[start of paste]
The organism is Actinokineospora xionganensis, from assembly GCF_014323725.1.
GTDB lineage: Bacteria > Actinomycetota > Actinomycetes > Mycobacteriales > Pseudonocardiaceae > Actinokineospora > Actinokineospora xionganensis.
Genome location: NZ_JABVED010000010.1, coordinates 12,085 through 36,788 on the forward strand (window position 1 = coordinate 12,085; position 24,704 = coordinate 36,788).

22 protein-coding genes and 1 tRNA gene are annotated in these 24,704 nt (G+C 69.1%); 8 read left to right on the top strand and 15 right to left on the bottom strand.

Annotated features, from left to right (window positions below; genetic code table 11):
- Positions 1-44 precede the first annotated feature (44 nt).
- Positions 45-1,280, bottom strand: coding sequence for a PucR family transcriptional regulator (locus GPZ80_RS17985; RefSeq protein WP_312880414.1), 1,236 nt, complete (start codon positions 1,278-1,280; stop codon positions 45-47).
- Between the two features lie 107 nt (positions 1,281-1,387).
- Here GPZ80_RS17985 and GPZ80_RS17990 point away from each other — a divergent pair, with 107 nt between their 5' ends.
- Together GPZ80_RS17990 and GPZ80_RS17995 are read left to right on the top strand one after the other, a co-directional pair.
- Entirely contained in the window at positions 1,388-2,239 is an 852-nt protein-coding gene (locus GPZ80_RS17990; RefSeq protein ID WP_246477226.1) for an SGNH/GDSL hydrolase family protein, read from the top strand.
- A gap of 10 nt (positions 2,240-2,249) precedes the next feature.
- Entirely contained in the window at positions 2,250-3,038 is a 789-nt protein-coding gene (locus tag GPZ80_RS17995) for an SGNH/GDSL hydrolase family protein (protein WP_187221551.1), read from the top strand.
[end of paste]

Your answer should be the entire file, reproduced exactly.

The organism is Actinokineospora xionganensis, from assembly GCF_014323725.1.
GTDB lineage: Bacteria > Actinomycetota > Actinomycetes > Mycobacteriales > Pseudonocardiaceae > Actinokineospora > Actinokineospora xionganensis.
Genome location: NZ_JABVED010000010.1, coordinates 12,085 through 36,788 on the forward strand (window position 1 = coordinate 12,085; position 24,704 = coordinate 36,788).

22 protein-coding genes and 1 tRNA gene are annotated in these 24,704 nt (G+C 69.1%); 8 read left to right on the top strand and 15 right to left on the bottom strand.

Annotated features, from left to right (window positions below; genetic code table 11):
- Positions 1-44 precede the first annotated feature (44 nt).
- Positions 45-1,280, bottom strand: coding sequence for a PucR family transcriptional regulator (locus GPZ80_RS17985; RefSeq protein WP_312880414.1), 1,236 nt, complete (start codon positions 1,278-1,280; stop codon positions 45-47).
- Between the two features lie 107 nt (positions 1,281-1,387).
- Here GPZ80_RS17985 and GPZ80_RS17990 point away from each other — a divergent pair, with 107 nt between their 5' ends.
- Together GPZ80_RS17990 and GPZ80_RS17995 are read left to right on the top strand one after the other, a co-directional pair.
- Entirely contained in the window at positions 1,388-2,239 is an 852-nt protein-coding gene (locus GPZ80_RS17990; RefSeq protein ID WP_246477226.1) for an SGNH/GDSL hydrolase family protein, read from the top strand.
- A gap of 10 nt (positions 2,240-2,249) precedes the next feature.
- Entirely contained in the window at positions 2,250-3,038 is a 789-nt protein-coding gene (locus tag GPZ80_RS17995) for an SGNH/GDSL hydrolase family protein (protein WP_187221551.1), read from the top strand.